The students at Wallace-Gregg Elementary are exposed to a variety of cultural and instructional experiences through field trips. Classes plan field trips throughout the year. In the past, our students have visited the State Museum, The Francis Marion Planetarium, The Aquarium in Charleston and Myrtle Beach, The Florence Little Theatre, McLeod Farms, Ed Adventure, local grocery stores, The Florence Symphony and a host of other places.
The teachers and staff of Wallace Gregg feel that exposing students to community workers will enlighten them to various jobs, expand their knowledge, and open a door to an employment field in the future. Students have the opportunity of hearing guest speakers scheduled each nine weeks. These speakers consist of lawyers, nurses, veterinarians, dentists, newspaper reporters, TV news anchors and weathermen, dental assistants, national guardsmen, firemen, policemen, farmers, loggers, professional hockey players, crime scene investigators, utility workers, Fossil Frank, authors, a wrestler, and others who take time to share with our students what their job consists of and answer numerous questions.
Grade Level Planning
Another important aspect of instructional practices at Wallace Gregg is working together as a grade level. Teachers have regularly scheduled grade level meetings during the week and have common planning times several times a week to plan for instruction.
All staff members are included in professional development activities. Outside consultants and experts are brought into the school to explain and demonstrate curriculum ideas. Professional development is also provided by teachers at Wallace Gregg by sharing information obtained from conferences and by demonstrating successful classroom practices.
New Bloom’s Taxonomy
Florence District One is in the process of introducing the Revised Bloom’s Taxonomy to all teachers in the district. The revised taxonomy is a tool for instructional designers and teachers. Eventually all state standards will be based on this taxonomy because it offers a common language to help guide the curriculum decisions.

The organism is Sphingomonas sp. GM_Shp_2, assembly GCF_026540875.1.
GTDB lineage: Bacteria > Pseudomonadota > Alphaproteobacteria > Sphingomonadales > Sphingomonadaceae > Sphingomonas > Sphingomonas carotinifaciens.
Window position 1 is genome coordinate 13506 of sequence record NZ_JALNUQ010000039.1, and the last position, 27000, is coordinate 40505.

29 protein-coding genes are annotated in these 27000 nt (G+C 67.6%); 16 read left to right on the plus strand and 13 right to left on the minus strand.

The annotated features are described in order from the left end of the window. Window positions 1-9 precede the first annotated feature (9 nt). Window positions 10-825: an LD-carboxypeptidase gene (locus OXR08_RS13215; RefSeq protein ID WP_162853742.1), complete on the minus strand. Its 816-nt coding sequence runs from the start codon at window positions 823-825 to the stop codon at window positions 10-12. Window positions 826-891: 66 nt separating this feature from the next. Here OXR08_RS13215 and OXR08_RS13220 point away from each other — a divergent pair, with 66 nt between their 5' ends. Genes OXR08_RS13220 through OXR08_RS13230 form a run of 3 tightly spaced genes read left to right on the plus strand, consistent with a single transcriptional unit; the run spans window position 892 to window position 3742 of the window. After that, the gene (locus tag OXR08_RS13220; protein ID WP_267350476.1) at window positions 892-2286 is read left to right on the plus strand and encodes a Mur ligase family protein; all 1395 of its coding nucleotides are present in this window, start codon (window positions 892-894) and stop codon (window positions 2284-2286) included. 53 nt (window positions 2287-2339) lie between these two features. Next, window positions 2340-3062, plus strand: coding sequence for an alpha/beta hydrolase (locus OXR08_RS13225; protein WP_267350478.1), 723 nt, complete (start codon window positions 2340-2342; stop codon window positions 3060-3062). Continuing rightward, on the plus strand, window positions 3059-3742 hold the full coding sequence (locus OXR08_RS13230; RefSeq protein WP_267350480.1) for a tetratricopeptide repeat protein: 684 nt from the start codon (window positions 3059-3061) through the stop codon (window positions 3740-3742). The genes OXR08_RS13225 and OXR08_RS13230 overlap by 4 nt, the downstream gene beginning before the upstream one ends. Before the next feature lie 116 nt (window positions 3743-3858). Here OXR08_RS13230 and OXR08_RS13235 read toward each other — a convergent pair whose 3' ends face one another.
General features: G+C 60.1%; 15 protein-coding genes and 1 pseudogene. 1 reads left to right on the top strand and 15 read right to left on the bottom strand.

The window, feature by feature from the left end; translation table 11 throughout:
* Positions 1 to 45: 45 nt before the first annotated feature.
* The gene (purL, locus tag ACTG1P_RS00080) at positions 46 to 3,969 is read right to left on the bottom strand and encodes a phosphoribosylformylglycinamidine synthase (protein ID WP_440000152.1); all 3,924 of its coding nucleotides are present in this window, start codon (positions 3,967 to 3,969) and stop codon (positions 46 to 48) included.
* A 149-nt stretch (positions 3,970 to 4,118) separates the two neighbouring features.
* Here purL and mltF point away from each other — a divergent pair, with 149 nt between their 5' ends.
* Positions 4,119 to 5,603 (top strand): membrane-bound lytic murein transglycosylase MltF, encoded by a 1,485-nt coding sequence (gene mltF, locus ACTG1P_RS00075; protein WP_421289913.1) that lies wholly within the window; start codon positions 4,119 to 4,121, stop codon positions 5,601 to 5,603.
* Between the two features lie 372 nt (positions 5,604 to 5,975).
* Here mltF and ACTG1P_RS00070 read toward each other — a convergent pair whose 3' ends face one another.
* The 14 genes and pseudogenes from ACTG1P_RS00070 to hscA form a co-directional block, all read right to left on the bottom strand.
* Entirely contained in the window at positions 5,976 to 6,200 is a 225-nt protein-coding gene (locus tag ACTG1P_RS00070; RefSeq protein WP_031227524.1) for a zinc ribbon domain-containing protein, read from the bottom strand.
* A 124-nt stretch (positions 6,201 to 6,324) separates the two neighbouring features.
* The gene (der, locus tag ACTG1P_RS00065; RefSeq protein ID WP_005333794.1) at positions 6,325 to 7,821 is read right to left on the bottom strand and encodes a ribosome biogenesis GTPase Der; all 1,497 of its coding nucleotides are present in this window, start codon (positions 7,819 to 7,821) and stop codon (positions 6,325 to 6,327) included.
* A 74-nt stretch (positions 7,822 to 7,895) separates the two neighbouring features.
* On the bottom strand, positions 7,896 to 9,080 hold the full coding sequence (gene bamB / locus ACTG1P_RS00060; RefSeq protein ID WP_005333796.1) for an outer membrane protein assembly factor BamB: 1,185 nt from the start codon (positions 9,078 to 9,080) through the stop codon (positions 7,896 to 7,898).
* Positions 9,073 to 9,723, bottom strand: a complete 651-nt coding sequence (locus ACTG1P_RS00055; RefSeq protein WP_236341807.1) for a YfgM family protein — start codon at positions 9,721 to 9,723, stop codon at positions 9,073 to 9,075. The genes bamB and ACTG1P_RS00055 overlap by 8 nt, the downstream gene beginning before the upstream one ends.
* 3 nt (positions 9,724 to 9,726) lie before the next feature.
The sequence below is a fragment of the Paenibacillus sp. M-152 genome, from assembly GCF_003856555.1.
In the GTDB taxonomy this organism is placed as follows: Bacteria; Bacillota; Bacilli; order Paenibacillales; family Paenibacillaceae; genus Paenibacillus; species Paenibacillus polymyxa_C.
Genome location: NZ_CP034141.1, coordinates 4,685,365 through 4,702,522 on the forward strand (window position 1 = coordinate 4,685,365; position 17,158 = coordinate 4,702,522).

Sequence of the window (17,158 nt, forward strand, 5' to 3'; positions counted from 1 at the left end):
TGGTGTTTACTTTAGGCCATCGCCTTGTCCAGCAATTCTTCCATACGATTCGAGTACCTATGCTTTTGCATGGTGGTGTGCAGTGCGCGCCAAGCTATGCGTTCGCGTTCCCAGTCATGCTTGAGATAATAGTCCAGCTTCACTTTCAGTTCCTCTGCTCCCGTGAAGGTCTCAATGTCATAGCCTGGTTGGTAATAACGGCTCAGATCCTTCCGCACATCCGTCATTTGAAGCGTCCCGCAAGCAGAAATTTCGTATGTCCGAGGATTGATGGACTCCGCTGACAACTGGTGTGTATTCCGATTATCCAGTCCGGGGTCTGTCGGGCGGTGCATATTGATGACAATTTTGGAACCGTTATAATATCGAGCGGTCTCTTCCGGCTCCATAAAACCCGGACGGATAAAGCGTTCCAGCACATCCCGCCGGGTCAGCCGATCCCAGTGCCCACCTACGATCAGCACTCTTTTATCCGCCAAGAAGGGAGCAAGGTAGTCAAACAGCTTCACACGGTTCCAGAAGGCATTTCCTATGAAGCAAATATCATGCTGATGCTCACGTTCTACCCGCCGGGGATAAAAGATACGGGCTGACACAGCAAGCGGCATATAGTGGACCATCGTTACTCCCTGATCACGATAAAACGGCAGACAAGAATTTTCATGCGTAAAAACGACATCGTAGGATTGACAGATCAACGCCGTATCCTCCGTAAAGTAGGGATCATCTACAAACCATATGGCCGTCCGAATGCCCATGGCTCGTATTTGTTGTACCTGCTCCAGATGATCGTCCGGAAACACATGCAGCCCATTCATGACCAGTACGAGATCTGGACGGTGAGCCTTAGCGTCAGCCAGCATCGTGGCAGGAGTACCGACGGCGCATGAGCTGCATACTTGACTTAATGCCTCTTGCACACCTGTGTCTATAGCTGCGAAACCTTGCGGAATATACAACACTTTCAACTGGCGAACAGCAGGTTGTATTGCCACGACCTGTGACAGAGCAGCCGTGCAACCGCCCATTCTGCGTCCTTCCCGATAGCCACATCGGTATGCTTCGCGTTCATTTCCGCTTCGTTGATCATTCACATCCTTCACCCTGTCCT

School Environment and Community Support
Positive Behavioral Interventions & Supports is a program for behavioral expectations throughout our school. It teaches behaviors and expectations for all school activities and recognizes students that are able to model these behaviors. We want to create an environment that is effective for meeting academic and social goals.
Wallace Gregg is a safe school and is prepared for emergencies. The school follows district procedures for emergency situations and has developed detailed procedures for safety issues at the school. Each classroom is equipped with a Safety Bookbag, containing student information and emergency supplies, and supplies for Shelter in Place procedures if they are needed. Staff members review emergency procedures several times throughout the year. The School Emergency Response Team is prepared to assist in emergencies. Walkie talkies are utilized by administrators, office and custodial staff throughout the day and classes use them at recess as well to ensure safety measures. A full-time nurse is housed at the school for the health and safety of our students and staff. The school requires visitors to check in at the office.
In the past few years, Wallace Gregg has also been supported by several local businesses and churches. Other private members of the community have made numerous donations. In addition to monetary support, instructional support also comes from Francis Marion University. Many of their students donate their time to work with our students.
After School Activities
Wallace Gregg offers After School Daycare for parents that work or attend school. The program is sponsored by a grant. The music teacher at Wallace Gregg sponsors Chorus, Band and Strings that meet before or after school throughout part of the school year. A Dance Team and Sports Club is also offered to students. A Good News Club is sponsored by local churches one day a week.